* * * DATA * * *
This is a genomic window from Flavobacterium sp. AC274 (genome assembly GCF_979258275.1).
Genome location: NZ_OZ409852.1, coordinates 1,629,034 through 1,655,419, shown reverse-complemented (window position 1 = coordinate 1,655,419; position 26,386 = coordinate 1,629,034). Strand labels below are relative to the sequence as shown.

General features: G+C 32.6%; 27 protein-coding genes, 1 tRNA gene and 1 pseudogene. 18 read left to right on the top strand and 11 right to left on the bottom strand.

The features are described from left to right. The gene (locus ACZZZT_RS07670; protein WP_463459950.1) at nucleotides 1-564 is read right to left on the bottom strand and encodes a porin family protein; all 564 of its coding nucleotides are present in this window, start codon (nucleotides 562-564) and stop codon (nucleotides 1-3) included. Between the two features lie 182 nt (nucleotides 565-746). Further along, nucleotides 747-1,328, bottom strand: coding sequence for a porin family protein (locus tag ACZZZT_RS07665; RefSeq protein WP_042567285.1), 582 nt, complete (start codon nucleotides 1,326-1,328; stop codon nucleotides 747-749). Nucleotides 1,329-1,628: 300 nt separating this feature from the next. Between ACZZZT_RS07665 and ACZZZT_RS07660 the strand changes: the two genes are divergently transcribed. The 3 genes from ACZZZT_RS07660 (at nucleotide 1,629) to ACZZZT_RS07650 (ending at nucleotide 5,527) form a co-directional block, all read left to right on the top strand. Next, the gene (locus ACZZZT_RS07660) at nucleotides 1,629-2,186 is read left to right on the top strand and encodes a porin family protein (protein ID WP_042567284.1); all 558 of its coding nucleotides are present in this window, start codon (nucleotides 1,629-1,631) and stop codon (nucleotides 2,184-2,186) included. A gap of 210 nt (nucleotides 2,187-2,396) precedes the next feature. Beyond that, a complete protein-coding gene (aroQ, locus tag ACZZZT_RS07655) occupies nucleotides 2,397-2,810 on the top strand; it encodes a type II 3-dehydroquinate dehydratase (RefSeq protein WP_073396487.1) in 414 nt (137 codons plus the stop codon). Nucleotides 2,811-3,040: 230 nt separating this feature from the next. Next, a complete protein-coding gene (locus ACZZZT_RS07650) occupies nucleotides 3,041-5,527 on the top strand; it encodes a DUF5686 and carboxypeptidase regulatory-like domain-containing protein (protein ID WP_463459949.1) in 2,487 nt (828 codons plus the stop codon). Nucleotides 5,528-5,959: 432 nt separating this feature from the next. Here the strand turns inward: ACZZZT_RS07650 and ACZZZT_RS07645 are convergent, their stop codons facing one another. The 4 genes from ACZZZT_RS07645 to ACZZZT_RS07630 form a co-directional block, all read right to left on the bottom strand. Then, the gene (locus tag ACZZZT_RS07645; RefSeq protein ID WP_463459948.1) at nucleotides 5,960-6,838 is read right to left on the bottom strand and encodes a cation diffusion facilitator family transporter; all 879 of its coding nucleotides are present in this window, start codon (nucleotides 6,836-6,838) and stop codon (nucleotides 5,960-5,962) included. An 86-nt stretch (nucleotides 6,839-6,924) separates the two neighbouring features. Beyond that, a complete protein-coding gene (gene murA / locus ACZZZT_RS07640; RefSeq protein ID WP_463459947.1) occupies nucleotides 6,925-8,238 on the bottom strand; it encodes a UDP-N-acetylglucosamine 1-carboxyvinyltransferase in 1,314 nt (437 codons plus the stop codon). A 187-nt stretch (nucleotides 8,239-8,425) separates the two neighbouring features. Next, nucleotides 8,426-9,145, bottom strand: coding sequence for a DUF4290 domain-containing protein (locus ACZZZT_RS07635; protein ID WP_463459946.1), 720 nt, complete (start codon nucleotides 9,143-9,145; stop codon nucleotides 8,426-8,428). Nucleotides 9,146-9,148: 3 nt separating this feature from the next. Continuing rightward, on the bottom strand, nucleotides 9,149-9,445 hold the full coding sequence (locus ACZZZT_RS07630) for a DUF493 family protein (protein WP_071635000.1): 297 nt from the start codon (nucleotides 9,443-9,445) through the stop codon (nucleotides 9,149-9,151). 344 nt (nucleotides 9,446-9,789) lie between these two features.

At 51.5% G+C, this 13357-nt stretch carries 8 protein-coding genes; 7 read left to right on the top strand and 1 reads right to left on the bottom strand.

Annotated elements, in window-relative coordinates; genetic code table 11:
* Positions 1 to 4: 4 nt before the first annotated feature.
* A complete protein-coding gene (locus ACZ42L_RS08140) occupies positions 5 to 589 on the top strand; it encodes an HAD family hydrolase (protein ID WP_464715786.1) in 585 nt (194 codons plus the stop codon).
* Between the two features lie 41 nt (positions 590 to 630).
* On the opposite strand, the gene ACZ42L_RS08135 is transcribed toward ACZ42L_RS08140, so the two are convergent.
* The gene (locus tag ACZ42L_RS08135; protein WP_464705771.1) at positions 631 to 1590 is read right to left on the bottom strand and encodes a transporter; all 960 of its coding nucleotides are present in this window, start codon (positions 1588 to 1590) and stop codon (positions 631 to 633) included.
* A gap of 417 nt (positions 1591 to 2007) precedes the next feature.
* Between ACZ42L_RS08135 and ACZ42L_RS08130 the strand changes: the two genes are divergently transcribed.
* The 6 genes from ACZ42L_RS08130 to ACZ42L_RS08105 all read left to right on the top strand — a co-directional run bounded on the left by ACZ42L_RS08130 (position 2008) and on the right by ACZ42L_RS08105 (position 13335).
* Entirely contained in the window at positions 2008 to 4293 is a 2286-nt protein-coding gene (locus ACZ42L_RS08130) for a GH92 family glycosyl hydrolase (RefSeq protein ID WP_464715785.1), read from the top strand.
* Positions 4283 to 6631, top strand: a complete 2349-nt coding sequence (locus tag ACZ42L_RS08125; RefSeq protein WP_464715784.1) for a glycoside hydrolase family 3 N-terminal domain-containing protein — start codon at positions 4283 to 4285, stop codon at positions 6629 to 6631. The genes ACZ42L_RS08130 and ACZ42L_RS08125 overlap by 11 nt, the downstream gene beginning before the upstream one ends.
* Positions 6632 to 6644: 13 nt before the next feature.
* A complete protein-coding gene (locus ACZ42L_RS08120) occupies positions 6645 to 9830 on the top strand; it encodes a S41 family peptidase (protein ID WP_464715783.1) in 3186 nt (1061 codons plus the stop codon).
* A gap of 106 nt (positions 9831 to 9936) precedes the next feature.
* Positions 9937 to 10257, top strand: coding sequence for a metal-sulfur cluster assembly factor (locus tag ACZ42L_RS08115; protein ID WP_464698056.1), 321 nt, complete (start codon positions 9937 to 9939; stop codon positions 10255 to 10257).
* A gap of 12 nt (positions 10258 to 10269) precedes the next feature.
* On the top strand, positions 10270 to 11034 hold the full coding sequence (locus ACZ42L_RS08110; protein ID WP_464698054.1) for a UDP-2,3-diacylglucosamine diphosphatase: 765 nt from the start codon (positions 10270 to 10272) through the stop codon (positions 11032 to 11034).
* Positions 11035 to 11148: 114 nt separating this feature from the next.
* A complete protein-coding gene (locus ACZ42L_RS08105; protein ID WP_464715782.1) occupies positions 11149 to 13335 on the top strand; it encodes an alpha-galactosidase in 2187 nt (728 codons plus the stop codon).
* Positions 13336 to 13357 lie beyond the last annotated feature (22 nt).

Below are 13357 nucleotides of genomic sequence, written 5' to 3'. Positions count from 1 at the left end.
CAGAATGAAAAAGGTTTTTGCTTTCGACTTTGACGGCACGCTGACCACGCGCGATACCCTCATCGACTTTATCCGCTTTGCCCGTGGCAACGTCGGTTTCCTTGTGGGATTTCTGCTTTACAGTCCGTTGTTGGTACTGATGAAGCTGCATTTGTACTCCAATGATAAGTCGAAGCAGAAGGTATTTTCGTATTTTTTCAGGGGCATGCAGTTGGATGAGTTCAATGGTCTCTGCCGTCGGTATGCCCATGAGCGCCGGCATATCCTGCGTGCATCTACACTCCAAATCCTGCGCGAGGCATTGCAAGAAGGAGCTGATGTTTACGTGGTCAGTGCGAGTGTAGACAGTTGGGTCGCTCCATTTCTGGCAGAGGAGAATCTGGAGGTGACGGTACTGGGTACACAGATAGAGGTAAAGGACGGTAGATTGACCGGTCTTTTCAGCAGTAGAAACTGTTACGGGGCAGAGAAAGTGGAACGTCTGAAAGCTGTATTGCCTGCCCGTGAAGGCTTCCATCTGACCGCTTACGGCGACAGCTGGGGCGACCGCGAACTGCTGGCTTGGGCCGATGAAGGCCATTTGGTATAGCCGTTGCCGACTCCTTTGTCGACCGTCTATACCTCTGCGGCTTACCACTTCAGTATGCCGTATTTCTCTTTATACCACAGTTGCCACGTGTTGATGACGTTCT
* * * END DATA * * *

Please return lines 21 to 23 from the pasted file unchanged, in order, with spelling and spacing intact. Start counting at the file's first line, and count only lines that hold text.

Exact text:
* A gap of 12 nt (positions 10258 to 10269) precedes the next feature.
* On the top strand, positions 10270 to 11034 hold the full coding sequence (locus ACZ42L_RS08110; protein ID WP_464698054.1) for a UDP-2,3-diacylglucosamine diphosphatase: 765 nt from the start codon (positions 10270 to 10272) through the stop codon (positions 11032 to 11034).
* Positions 11035 to 11148: 114 nt separating this feature from the next.